Brain Fog During Your Period Is Totally Normal But It Can Be Fought

For a number of women, menstruation strikes with more than just acne breakouts, abdominal spasms, and physical fatigue. Many have reported decreased mental clarity, fuzzy memory, and troubles with decision-making in the days leading up to their periods. If you have had this problem for a while, you're not imagining things. Menstruation can really mess with your head. This host of cognitive difficulties experienced during one's menstrual cycle is commonly referred to as "brain fog." WomanLog attributes brain fog to premenstrual syndrome, which is a set of uncomfortable emotional and physical symptoms that most women get right before their period. However, chronic fatigue syndrome and certain mental health disorders can also result in brain fog.

Period brain fog might also have to do with the fluctuations in a person's sex hormones, explains neuropsychologist Caroline Gurvich (via Jean Hailes). Sex hormones like estrogen and progesterone are reportedly linked with a person's cognitive abilities. Menstruation can cause hormone levels to go up and down, contributing to symptoms similar to brain fog, Gurvich explains. Although brain fog is normal, it can have a debilitating effect on your day-to-day activities and add a burden to your already uncomfortable period. And you don't have to put up with it. Below, check out ways to prep your body to lift every bout of brain fog the comes with your period.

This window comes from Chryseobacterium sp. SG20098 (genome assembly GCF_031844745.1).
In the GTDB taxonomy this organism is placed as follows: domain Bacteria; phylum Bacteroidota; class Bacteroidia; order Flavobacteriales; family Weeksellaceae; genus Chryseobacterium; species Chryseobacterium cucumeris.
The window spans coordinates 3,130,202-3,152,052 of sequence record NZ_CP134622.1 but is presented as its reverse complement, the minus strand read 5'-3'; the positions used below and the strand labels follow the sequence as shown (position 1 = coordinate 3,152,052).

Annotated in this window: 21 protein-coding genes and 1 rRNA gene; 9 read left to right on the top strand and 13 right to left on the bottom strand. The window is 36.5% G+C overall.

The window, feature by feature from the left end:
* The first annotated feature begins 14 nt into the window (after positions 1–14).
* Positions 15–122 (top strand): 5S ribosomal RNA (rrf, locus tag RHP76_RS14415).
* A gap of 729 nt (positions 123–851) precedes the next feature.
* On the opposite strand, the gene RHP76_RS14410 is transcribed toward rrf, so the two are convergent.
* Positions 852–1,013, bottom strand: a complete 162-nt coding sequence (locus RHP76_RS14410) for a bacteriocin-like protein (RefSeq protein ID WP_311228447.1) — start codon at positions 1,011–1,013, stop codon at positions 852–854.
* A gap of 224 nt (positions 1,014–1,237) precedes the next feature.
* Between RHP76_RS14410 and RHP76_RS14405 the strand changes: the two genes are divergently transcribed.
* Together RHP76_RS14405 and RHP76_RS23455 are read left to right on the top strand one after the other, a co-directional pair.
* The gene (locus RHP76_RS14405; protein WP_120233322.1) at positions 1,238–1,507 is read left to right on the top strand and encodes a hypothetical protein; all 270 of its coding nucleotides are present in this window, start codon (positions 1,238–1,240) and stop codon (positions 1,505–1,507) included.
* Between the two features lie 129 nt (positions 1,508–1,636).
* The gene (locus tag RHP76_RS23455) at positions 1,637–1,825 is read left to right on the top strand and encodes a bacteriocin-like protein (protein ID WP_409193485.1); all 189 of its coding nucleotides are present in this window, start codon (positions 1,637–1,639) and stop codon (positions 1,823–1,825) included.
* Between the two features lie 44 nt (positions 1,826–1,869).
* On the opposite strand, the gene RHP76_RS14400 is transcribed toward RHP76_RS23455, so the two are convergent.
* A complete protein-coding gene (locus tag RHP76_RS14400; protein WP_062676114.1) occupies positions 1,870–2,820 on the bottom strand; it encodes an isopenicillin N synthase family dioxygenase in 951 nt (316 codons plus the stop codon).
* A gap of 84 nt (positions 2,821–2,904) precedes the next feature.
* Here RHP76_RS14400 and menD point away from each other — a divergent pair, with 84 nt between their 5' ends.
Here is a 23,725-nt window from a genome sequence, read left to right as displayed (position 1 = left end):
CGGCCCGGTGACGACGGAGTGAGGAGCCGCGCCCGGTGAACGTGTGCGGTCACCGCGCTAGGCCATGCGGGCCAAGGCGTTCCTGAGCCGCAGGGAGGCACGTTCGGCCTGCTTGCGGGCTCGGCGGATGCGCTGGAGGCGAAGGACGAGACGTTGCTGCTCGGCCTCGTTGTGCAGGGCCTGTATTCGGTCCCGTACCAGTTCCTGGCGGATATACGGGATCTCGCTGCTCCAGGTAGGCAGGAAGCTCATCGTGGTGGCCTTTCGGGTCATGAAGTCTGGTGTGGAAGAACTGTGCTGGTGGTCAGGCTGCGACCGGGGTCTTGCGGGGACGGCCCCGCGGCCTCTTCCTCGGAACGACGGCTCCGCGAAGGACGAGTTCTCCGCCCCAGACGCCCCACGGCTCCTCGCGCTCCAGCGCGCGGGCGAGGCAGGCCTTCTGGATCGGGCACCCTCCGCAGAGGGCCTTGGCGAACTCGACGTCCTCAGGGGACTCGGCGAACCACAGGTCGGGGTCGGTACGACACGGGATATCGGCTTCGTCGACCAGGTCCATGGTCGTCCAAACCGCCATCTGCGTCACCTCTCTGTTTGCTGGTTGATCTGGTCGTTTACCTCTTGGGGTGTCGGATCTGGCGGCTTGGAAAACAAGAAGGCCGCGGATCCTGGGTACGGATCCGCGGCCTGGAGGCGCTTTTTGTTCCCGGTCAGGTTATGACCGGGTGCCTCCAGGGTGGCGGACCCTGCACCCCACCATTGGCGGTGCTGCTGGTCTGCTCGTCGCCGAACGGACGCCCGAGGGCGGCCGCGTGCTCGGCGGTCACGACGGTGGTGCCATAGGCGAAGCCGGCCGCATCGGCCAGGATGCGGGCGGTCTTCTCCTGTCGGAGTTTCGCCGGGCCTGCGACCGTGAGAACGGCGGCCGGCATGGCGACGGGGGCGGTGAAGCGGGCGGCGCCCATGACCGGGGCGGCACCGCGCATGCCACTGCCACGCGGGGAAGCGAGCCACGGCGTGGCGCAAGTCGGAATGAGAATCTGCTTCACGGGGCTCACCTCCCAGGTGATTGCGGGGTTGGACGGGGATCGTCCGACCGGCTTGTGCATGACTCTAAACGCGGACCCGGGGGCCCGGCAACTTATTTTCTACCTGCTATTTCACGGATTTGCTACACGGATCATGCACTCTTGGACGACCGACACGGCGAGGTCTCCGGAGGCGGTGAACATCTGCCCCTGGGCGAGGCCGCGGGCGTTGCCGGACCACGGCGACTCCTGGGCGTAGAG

Limit screen time before bed

Not getting enough sleep around your period can predispose you to brain fog. In the days leading up to and throughout your period, prioritize your sleep to give your brain all the rest it needs to function at full tilt the following day. That means no more TV-binging, phone calling, and doomscrolling around bedtime.